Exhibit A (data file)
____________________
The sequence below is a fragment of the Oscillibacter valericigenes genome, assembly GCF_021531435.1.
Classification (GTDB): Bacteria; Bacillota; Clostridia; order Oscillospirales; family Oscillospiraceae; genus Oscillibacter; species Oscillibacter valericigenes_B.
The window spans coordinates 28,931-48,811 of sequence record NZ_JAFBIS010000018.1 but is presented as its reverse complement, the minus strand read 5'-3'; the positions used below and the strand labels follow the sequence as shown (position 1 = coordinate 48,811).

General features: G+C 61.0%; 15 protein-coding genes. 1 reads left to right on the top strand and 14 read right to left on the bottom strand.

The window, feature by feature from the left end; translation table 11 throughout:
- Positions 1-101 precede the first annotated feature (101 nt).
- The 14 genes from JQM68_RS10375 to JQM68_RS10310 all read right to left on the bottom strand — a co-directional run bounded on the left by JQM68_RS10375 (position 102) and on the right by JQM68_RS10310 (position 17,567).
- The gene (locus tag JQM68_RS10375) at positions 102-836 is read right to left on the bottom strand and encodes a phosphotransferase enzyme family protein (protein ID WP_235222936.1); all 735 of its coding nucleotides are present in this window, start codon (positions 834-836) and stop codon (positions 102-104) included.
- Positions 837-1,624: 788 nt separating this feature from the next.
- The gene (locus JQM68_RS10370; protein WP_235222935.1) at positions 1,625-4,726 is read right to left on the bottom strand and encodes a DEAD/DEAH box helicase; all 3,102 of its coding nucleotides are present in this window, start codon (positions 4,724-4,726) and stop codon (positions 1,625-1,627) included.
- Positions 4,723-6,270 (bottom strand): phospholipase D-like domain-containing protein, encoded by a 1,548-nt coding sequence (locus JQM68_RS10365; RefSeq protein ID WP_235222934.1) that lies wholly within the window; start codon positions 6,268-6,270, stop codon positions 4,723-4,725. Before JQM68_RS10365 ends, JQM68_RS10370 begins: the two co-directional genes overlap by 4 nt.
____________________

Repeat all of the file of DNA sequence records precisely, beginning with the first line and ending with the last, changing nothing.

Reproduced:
The sequence below is a fragment of the Oscillibacter valericigenes genome, assembly GCF_021531435.1.
Classification (GTDB): Bacteria; Bacillota; Clostridia; order Oscillospirales; family Oscillospiraceae; genus Oscillibacter; species Oscillibacter valericigenes_B.
The window spans coordinates 28,931-48,811 of sequence record NZ_JAFBIS010000018.1 but is presented as its reverse complement, the minus strand read 5'-3'; the positions used below and the strand labels follow the sequence as shown (position 1 = coordinate 48,811).

General features: G+C 61.0%; 15 protein-coding genes. 1 reads left to right on the top strand and 14 read right to left on the bottom strand.

The window, feature by feature from the left end; translation table 11 throughout:
- Positions 1-101 precede the first annotated feature (101 nt).
- The 14 genes from JQM68_RS10375 to JQM68_RS10310 all read right to left on the bottom strand — a co-directional run bounded on the left by JQM68_RS10375 (position 102) and on the right by JQM68_RS10310 (position 17,567).
- The gene (locus tag JQM68_RS10375) at positions 102-836 is read right to left on the bottom strand and encodes a phosphotransferase enzyme family protein (protein ID WP_235222936.1); all 735 of its coding nucleotides are present in this window, start codon (positions 834-836) and stop codon (positions 102-104) included.
- Positions 837-1,624: 788 nt separating this feature from the next.
- The gene (locus JQM68_RS10370; protein WP_235222935.1) at positions 1,625-4,726 is read right to left on the bottom strand and encodes a DEAD/DEAH box helicase; all 3,102 of its coding nucleotides are present in this window, start codon (positions 4,724-4,726) and stop codon (positions 1,625-1,627) included.
- Positions 4,723-6,270 (bottom strand): phospholipase D-like domain-containing protein, encoded by a 1,548-nt coding sequence (locus JQM68_RS10365; RefSeq protein ID WP_235222934.1) that lies wholly within the window; start codon positions 6,268-6,270, stop codon positions 4,723-4,725. Before JQM68_RS10365 ends, JQM68_RS10370 begins: the two co-directional genes overlap by 4 nt.